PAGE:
We choose cows that produce tonnes of milk, crops that grow to enormous sizes or grow in every season, chickens that lay heaps of eggs, wolves that are docile (we call them dogs now) and many other examples. To some degree, we also artificially select human beings, simply in the sense that humans can often consciously select their partner, applying scrutinising intelligence to a process that was unthinking in the past (even if birds are very picky, there’s no substantial intelligence behind those picks).
So that brings us to modern society and our new technology-rich environment. A convenient phrase summarising the idea of evolution is “survival of the fittest”, coined by Herbert Spencer after reading Darwin’s On the Origin of Species (1859). This phrase is very useful, as long as it is properly understood. By survival, we mean both survival and reproduction – the passing on of genes to the next generation. By fittest, we really mean (in a circular kind of logic) whatever qualities help a species survive and reproduce.
So, what qualities count as “fit” in modern society? We’ve seen the kinds of qualities that were useful in the wild. Many of those are still useful, but not to the same degree. Our intelligence has changed the nature of the game a huge amount. Before I give my opinion, please take a minute to try to think of what qualities YOU think help people progress these days, economically and socially.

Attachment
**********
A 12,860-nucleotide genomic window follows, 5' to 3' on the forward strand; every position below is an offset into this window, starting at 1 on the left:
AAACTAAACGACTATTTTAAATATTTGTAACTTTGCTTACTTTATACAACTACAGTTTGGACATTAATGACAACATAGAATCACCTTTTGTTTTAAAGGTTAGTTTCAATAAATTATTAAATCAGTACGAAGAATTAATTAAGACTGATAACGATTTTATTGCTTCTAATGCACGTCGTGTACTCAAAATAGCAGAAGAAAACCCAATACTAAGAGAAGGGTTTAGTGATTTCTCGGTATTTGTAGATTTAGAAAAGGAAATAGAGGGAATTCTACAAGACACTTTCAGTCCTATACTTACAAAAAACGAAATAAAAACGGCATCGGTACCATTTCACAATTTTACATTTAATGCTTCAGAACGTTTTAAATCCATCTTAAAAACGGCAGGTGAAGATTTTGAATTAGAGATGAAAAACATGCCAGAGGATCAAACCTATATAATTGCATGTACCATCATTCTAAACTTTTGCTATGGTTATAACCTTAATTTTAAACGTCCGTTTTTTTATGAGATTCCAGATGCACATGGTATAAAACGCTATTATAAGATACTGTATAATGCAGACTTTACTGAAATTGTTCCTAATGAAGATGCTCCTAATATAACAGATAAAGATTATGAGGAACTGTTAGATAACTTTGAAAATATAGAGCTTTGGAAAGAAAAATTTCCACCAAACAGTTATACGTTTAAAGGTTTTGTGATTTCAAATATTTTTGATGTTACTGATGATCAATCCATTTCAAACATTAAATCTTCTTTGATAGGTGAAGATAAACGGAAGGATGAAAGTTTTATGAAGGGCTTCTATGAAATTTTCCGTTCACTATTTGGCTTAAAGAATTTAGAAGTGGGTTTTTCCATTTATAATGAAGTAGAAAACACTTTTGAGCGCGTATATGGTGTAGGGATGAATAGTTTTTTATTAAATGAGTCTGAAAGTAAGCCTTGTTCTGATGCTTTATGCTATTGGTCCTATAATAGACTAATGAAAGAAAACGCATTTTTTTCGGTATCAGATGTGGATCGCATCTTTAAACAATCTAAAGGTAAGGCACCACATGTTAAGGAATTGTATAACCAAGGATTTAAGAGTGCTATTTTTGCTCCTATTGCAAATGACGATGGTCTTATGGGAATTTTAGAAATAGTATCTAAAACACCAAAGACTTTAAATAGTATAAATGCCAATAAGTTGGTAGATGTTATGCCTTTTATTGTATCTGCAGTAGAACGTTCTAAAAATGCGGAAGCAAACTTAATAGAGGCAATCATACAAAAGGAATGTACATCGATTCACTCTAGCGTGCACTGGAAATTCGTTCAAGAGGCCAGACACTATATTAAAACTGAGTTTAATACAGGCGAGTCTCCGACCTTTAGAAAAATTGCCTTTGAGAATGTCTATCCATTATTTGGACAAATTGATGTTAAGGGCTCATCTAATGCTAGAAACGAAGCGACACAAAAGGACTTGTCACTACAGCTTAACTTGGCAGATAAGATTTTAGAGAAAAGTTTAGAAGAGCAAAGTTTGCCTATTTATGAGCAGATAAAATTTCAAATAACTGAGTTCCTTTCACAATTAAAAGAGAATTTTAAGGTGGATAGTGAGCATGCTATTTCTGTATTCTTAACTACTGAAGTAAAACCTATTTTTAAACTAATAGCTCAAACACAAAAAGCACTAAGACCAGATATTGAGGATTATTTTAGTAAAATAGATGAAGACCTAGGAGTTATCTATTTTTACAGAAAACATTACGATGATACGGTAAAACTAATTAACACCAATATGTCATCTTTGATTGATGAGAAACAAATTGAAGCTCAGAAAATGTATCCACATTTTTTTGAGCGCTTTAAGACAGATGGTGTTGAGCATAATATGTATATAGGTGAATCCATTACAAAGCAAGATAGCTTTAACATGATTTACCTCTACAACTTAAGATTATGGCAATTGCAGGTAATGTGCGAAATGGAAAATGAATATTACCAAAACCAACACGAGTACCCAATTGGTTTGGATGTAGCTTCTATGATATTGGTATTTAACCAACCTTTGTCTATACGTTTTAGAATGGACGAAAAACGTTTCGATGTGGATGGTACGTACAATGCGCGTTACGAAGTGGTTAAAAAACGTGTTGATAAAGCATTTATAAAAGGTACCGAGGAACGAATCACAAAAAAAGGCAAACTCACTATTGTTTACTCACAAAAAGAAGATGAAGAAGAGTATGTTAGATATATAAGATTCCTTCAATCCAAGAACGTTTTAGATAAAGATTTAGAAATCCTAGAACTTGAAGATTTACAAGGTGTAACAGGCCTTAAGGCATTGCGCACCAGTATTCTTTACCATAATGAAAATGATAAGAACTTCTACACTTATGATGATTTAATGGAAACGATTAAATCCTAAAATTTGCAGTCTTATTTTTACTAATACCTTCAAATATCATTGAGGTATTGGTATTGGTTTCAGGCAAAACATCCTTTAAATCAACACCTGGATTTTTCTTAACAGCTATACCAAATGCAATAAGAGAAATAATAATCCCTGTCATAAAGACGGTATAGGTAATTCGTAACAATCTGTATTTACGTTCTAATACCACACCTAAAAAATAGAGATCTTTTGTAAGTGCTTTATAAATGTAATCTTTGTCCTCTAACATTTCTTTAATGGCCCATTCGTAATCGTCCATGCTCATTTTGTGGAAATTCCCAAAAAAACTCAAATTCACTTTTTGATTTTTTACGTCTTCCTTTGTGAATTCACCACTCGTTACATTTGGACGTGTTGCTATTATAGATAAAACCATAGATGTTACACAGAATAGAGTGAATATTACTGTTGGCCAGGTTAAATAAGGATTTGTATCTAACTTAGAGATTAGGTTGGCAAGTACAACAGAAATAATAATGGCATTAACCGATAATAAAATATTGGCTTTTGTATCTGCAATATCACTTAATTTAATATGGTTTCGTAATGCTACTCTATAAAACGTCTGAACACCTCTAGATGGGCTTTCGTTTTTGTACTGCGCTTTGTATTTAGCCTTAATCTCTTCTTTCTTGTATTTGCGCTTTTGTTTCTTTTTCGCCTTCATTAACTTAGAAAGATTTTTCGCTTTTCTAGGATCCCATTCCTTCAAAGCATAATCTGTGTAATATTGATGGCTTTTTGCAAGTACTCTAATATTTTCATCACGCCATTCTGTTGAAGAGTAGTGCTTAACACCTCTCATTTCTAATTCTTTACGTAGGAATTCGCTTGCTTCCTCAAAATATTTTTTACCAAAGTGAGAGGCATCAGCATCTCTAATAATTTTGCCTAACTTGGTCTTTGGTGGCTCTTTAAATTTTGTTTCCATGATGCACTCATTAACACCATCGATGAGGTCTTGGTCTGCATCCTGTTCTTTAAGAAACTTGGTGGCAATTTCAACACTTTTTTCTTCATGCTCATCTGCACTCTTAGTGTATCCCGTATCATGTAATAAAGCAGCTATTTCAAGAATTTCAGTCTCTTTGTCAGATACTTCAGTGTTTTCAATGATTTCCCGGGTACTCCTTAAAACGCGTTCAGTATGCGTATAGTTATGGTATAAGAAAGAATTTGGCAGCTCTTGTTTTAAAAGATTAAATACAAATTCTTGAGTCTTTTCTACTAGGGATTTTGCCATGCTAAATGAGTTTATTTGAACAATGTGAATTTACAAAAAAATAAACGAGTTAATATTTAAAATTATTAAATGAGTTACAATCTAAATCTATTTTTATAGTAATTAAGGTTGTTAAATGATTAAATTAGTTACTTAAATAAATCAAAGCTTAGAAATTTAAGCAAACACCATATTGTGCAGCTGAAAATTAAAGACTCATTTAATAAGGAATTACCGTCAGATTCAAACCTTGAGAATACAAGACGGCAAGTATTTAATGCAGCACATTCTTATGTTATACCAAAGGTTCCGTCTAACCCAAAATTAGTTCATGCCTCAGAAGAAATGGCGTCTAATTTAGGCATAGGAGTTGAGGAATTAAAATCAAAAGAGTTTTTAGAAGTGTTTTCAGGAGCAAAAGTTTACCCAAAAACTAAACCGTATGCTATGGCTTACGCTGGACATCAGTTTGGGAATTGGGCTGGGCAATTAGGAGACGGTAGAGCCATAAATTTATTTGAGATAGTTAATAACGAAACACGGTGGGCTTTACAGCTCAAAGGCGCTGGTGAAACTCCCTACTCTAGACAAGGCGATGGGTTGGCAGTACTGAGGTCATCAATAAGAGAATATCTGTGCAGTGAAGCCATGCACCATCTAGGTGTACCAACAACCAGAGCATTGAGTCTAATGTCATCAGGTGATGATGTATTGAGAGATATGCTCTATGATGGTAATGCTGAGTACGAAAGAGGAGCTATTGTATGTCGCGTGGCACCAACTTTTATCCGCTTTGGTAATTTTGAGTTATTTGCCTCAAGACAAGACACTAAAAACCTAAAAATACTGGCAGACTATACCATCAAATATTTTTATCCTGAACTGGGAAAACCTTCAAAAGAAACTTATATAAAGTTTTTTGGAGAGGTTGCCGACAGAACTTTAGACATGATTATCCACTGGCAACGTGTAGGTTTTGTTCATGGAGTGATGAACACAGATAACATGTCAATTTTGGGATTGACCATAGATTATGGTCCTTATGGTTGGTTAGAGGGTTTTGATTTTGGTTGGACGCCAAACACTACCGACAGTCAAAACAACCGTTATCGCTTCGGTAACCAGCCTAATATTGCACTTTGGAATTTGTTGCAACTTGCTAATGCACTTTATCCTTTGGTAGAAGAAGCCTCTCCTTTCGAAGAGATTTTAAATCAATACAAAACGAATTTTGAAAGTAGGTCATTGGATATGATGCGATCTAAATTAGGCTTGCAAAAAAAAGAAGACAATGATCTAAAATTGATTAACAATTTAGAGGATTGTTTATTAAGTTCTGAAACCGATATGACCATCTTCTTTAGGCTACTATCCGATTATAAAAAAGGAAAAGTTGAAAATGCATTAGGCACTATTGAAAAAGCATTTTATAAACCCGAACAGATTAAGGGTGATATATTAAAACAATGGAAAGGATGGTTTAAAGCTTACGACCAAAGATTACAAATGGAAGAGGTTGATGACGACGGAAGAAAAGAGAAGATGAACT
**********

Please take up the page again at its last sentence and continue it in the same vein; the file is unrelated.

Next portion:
Done? Okay, here’s what I thought of: being a hard worker, learning from mistakes, keeping options open, not being racist/sexist, being intelligent, being good at communicating, being useful to others, being skilled or creative, being open to new ideas, thinking, standing up for one’s self, giving up on bad ideas (not being stubborn), being friendly, caring for one’s children, being respected (by having qualities other consider worthy of respect) and many other things. Hopefully you came up with some similar things, maybe a bunch that I didn’t think of and maybe you disagree with some of mine. But in my opinion, these are among the most important qualities that can generally help people progress in a wide variety of human environments.